As you may notice from the other new thread I just submitted, I am interested in creating an interactive LED gameboard of some kind (or even a sort of "Stargate" DHD-type sci-fi prop!), where each square or tile is lit up from below by either a single white LED or an RGB combo.
It always occurred to me that I'd love it if I could have each tile be responsive to touch. Nothing fancy, just a simple on/off switch. But the project I have in mind would either be 21 RGB tiles or 64 white or monochromatic ones... and that's a lot of controllers!
Then I came up with a way to use an analog input controller that's so crazy it just might work :
If I assemble a set of resistors, each selected to resist a discrete percentage of the total analog input voltage, and connect each resistor to a momentary switch, and put them all in parallel on the same analog input circuit, then each switch would lower the voltage by a different amount, and (with the right code, of course) that could be properly interpreted as the depression of that switch, and (for example) the appropriate LED could be illuminated!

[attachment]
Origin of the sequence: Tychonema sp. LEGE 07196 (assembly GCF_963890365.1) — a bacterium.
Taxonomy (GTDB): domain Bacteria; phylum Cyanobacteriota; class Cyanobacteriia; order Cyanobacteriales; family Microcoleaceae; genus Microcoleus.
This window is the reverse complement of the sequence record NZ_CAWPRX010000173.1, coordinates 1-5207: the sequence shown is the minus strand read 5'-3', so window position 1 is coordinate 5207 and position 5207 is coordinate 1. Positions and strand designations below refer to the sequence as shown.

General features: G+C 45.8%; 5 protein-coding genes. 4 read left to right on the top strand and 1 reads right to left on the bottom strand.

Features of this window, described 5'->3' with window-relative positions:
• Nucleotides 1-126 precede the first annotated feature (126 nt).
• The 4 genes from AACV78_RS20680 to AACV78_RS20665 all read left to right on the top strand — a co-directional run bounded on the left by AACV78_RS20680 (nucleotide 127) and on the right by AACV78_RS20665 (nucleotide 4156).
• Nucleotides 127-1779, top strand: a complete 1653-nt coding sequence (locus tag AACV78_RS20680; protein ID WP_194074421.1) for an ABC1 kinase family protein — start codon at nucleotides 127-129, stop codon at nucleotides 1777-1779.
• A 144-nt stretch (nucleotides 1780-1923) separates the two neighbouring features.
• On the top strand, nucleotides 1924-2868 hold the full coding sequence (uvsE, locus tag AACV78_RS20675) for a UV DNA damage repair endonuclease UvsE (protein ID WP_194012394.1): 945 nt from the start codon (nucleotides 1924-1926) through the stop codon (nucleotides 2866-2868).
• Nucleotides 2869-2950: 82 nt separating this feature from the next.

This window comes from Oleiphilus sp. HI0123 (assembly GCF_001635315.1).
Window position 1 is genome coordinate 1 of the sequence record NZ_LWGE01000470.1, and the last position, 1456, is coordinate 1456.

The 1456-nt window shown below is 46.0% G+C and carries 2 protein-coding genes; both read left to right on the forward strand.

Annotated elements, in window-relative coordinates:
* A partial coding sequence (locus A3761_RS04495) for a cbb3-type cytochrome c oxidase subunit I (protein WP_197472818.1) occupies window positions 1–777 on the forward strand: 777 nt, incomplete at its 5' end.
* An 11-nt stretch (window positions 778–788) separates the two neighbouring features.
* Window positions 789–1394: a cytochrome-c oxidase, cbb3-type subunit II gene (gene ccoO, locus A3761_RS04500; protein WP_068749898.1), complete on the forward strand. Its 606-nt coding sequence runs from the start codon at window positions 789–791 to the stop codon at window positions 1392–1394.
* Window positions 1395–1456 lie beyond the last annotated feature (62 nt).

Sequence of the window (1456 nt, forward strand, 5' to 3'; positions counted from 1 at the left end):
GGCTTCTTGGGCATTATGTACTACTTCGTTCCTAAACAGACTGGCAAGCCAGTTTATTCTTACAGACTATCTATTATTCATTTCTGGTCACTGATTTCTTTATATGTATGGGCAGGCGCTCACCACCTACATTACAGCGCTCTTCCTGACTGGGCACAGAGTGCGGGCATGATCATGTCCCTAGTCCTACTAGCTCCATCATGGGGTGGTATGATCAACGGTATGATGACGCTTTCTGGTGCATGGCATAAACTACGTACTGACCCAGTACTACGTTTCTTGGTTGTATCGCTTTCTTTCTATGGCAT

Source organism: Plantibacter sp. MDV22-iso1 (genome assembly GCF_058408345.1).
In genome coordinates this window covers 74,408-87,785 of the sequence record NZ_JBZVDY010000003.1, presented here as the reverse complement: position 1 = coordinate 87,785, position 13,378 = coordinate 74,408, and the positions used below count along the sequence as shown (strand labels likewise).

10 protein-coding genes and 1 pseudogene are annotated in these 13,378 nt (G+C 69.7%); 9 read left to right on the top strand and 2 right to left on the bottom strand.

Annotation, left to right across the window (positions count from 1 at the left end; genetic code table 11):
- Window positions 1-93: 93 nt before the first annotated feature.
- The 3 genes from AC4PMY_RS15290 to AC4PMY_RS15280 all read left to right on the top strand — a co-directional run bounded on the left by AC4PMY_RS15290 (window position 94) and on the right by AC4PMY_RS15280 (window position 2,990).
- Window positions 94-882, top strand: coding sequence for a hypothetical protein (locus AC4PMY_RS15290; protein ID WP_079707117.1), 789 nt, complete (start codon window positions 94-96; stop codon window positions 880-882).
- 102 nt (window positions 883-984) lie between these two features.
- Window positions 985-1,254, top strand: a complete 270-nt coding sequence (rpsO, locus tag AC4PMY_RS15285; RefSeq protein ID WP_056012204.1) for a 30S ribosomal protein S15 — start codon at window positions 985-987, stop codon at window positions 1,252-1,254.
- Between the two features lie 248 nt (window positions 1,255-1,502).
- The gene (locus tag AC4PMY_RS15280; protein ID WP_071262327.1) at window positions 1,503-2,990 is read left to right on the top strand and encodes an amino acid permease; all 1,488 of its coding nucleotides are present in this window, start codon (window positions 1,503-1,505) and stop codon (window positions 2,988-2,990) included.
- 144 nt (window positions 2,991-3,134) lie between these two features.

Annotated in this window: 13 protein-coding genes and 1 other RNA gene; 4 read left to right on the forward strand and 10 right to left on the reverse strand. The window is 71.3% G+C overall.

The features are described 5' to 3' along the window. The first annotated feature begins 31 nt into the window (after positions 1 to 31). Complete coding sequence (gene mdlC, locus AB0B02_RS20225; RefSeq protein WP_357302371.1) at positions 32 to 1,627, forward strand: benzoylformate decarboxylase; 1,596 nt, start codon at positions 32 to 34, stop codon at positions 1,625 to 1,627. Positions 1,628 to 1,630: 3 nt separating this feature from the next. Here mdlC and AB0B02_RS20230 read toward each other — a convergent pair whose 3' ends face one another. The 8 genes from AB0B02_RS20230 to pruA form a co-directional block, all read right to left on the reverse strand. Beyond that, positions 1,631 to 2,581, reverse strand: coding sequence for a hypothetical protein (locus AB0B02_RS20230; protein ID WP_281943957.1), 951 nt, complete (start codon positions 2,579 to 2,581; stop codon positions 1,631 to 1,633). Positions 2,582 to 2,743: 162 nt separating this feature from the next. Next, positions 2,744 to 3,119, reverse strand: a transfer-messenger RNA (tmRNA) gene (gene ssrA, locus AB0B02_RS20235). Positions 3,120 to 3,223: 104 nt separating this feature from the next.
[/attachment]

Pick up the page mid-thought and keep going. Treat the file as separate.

(Hell, for all I know, that's more or less how early electric keyboards worked! )
In other words, for example, if I have switches labeled A through H, and switch A allows the analog input to receive 0.5V, and switch B allows the analog input to receive 1.0V, and so on all the way up to H, which provides 8.0V to the analog input, then it should be simple to write code that interprets each of these discrete voltage amounts as "representing" the depression of a particular switch, so that the rest of the code can respond appropriately.
In fact, theoretically, if I come up with the right combination of resistors for each "column" of switches, I could even arrange it so that you could press more than one switch at the same time, and the code would recognize that unique new aggregate resistance properly as the combination of certain depressed switches!
However, even if you *could* only press one button at a time -- and that certainly would be easier -- that's still a way to, for example, turn 8 analog inputs into 64 digital inputs! That's enough to create a fully interactive, light-up chessboard with only an LED64 controller and a single 8/8/8 controller (you could use the other I/O connections for things like GAME SELECT and RESET and whatnot!), or to create a Stargate dialing device, where the tiles light up and unique SFX are triggered as you press them down.
Damnit, why can't I win the lottery so I can just buy a bunch of Phidgets!?
Anyway, I was just curious if this was feasible, or if anyone has actually tried it and had some success?
Rock on, y'all!